Water officials who discussed state legislation to finalize the creation of one new water agency, learned Wednesday they have no time to waste in getting a draft of their proposal in front of legislators.
Members of the Castaic Lake Water Agency board met Wednesday night to consider the appropriate legislation that would finalize the merger of two local water interests and create one new all-encompassing water district for the Santa Clarita Valley.
After a year of public debate over the Agency’s merging with SCV water retailer, the Newhall County Water District, the historic venture was given the green light Dec. 13 when they entered into a binding settlement agreement towards that end.
On Wednesday night, they were told to work fast, make decisions quickly, obtain copies of the proposed legislation, read it, review it and edit it before the month is out.
“We are going to have to make decisions quickly,” Joseph Byrne, general counsel lawyer for the CLWA told the board.
The hurried process didn’t sit well with B. J. Atkins who sits on both the NCWD board as an elected member and on the CLWA board as a member appointed to represent the NCWD.
“My concern is that the boards will not have much time to deliberate on the language of the draft,” he said. “I, personally, am uncomfortable with that.”
Each board member did a quick count on one hand of the meetings scheduled in the next month and realized time is running out if they’re to meet deadlines set for any proposed bill submitted to the state’s legislative counsel for consideration.
The California Office of Legislative Counsel is a nonpartisan public agency that drafts legislative proposals, prepares legal opinions, and provides other confidential legal services to the Legislature and others.
CLWA board members were told that any proposed legislation must be submitted to the legislative counsel by Jan. 20 if it’s to be considered this session.
The last day bills can be introduced is Feb. 17.
Since members were unanimous in their call for a plan to have a bill in place by this time next year, meeting the state’s paperwork deadlines became a crucial point in Wednesday’s discussion.
“I didn’t hear you say anything about making a written version (of the proposed legislation) available to the Newhall County Water District,” Atkins asked Byrne when he finished describing the process of submitting proposals to state legislators.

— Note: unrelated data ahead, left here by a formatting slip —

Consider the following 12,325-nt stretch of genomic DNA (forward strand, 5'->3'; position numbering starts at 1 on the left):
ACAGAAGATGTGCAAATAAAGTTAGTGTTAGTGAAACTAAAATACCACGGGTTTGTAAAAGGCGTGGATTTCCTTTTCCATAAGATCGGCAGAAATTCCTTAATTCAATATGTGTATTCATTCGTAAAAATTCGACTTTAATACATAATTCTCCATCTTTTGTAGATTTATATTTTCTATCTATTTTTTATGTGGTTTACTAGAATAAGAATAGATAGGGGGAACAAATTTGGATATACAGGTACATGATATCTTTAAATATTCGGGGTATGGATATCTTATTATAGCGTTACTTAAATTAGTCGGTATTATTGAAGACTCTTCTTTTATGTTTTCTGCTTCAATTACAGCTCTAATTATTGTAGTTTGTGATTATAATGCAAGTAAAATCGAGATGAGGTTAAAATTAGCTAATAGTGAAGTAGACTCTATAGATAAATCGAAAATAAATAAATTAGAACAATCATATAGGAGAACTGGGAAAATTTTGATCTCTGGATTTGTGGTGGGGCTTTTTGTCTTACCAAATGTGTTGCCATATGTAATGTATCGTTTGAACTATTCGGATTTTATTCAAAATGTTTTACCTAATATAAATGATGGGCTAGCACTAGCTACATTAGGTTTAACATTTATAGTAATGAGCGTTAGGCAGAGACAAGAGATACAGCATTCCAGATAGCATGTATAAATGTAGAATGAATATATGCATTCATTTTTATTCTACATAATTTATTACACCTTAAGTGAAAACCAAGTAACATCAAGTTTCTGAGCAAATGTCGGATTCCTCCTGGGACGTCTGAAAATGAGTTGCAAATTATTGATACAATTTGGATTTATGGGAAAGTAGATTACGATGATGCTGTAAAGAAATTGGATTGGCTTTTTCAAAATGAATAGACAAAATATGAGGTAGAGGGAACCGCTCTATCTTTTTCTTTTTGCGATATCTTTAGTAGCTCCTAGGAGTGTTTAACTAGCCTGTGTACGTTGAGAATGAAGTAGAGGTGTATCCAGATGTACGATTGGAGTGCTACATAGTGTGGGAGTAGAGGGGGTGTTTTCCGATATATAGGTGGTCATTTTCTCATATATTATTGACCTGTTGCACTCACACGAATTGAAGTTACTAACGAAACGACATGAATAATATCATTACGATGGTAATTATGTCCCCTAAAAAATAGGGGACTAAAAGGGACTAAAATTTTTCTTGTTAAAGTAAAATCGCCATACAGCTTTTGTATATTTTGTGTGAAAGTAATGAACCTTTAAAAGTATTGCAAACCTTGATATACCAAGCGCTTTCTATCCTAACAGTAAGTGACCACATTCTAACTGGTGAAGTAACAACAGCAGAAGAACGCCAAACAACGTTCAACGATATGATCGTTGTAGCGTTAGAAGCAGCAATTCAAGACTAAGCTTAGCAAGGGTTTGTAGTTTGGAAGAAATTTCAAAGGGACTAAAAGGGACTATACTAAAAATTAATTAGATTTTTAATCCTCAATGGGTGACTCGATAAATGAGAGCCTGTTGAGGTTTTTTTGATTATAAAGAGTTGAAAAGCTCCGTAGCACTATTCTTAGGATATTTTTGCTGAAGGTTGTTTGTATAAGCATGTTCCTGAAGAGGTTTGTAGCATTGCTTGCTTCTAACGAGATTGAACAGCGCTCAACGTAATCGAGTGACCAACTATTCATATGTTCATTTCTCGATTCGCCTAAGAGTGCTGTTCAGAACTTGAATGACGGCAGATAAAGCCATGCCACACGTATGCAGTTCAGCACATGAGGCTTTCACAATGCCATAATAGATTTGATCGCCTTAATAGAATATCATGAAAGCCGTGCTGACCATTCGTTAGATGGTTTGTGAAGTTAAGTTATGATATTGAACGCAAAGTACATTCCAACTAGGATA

“Before anything is introduced, clearly both boards will have to see it,” Atkins said.
Newly-elected board President Robert J. DiPrimio assured Atkins, saying: “We will have an opportunity to review legislation prior to its submittal.”
In going over the process of drafting and submitting a proposal needed to authorize the creation of a new water agency, Byrne reminded them “ultimately, this is up to the legislators and not us.
“This legislation is going to create a new entity with a new name which has not been finalized,” he said.
Unofficially, the name most favored among key players in the proposed merger – but yet to be approved – is: the Santa Clarita Valley Water District.
Goals of the intended legislation follow those spelled out in the settlement agreement agreed to last month.
One of those goals calls for settling on the appropriate number of directors elected to the new agency.
Initially, the new water district would be made up of 15 members and would be whittled down to 12 with language written into the proposed bill to eventually allow for nine elected board members representing three SCV districts.
Another goal in the proposal would deal with fair debt management.
“The debt of retail entities will stay with those entities,” Byrne said. “That is something that will be clearly mapped out.”
Despite the time crunch, CLWA board members voiced optimism about becoming one new district.
“We need to start thinking as one,” Atkins said early in Wednesday’s meeting.
Tom Campbell suggested bringing in “team building workshops” to help members of both boards with the transition.
“With these workshops we can lay out a framework of togetherness,” he said.